George Sand Facts
The French novelist George Sand (1804-1876) was the most successful woman writer of her century. Her novels present a large fresco of romantic sentiment and 19th-century life, especially in its more pastoral aspects.
George Sand was born Armandine Aurore Lucille Dupin in Paris on July 1, 1804. On her father's side she was related to a line of kings and to the Maréchal de Saxe; her mother was the daughter of a professional bird fancier. Aurore's father, Maurice Dupin, was a soldier of the Empire. He died when Aurore was still a child.
At the age of 14, tired of being the "apple of discord" between her mother and grandmother, Aurore went to the convent of the Dames Augustines Anglaises in Paris. Though she did her best to disrupt the convent's peaceful life, she felt drawn to quiet contemplation and direct communication with God.
To save Aurore from mysticism, her grandmother called her to her home in Nohant. Here Aurore studied nature, practiced medicine on the peasants, read from the philosophers of all ages, and developed a passion for the works of François René Chateaubriand. Her eccentric tutor encouraged her to wear men's clothing while horseback riding, and she galloped through the countryside in trousers and loose shirt, free, wild, and in love with nature.
Marriage and Lovers
When her grandmother died, Aurore became mistress of the estate at Nohant. At 19 she married Casimir Dudevant, the son of a baron and a servant girl. He was goodhearted but coarse and sensual, and he offended her lofty and mystical ideal of love. Aurore soon began to seek her idealized love object elsewhere. For a time she maintained a platonic relationship with Aurélien de Se‧ze, but eventually this affair languished. She had begun to realize that it was impossible to sustain love without physical passion.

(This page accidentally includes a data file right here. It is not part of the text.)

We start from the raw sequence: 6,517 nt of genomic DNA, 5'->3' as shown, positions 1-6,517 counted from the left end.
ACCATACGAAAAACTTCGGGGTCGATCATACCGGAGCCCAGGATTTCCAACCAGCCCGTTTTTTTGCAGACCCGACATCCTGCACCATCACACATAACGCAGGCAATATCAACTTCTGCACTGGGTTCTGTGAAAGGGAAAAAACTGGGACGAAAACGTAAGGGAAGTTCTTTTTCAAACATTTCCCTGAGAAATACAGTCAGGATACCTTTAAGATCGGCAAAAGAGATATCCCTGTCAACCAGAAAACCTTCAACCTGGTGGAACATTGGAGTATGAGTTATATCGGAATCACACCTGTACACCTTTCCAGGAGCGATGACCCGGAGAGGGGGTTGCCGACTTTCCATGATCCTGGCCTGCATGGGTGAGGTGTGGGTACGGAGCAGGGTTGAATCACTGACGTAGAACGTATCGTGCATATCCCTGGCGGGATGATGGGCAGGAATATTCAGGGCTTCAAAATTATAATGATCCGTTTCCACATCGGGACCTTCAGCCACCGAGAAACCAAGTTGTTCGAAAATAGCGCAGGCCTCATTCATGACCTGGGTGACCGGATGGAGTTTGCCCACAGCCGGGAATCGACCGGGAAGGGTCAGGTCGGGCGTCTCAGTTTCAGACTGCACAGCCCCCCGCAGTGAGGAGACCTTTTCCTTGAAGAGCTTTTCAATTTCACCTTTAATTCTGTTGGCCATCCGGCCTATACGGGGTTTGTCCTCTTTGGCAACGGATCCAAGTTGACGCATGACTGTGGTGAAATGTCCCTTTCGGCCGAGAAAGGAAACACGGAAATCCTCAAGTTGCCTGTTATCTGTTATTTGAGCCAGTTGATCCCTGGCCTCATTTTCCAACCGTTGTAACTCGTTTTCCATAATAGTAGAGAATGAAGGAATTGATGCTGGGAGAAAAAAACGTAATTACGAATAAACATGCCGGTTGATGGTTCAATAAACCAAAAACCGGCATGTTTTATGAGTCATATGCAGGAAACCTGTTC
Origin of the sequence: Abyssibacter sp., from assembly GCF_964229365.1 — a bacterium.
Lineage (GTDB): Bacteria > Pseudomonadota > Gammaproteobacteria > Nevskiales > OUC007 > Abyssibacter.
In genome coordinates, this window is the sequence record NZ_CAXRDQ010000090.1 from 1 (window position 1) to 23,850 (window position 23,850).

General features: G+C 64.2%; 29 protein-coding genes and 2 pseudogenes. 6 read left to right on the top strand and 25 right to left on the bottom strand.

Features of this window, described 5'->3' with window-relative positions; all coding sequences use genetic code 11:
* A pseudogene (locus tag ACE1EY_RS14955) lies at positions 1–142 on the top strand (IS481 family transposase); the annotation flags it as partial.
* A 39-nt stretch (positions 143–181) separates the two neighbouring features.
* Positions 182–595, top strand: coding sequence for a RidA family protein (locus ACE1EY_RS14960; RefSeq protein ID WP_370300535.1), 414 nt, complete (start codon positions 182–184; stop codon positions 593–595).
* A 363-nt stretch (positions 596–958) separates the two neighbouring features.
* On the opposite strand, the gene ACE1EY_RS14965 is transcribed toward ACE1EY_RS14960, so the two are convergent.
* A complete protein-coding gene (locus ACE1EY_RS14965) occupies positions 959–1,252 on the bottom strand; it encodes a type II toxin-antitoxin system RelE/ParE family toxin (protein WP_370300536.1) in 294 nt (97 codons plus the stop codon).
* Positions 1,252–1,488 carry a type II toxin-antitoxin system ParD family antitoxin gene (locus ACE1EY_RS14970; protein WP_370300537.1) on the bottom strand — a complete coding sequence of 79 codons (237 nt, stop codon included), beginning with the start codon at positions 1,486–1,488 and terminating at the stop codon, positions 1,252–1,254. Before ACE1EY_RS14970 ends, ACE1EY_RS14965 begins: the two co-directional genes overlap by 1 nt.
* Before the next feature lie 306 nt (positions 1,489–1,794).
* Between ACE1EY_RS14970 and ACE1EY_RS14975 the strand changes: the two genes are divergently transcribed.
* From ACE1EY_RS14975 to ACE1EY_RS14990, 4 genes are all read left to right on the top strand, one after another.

At the age of 27 Aurore moved to Paris in search of independence and love, leaving husband and children behind. She began writing articles to earn her living and met a coterie of writers. Henri de Latouche and Charles Sainte-Beuve became her mentors.
Aurore fell in love with Jules Sandeau, a charming young writer. They collaborated on articles and signed them collectively "J. Sand." When she published her first novel, Indiana (1832), she took as her pen name "George Sand."
George Sand made a home for Sandeau and for her daughter, Solange, but eventually she wearied of his jealousy and idle disposition. He, in turn, realized that he could never overcome her essential frigidity. She felt as though she had failed in marriage as well as in adultery. Several novels of disillusioned love were the fruit of this period of her life. Then she met the young poet Alfred de Musset, and they became lovers.
George Sand legally separated from her husband; she gained custody over Solange, while her husband kept the other child, Maurice. She now came to enjoy great renown in Paris both as a writer and as a bold and brilliant woman. She had many admirers and chose new lovers from among them. Her lovers included the Polish composer Frédéric Chopin and the doctor who attended Musset in Venice. Perhaps it was her inability to be aroused to physical passion that drove her from one lover to another. She compensated for this deficiency by the spiritual intensity of her love.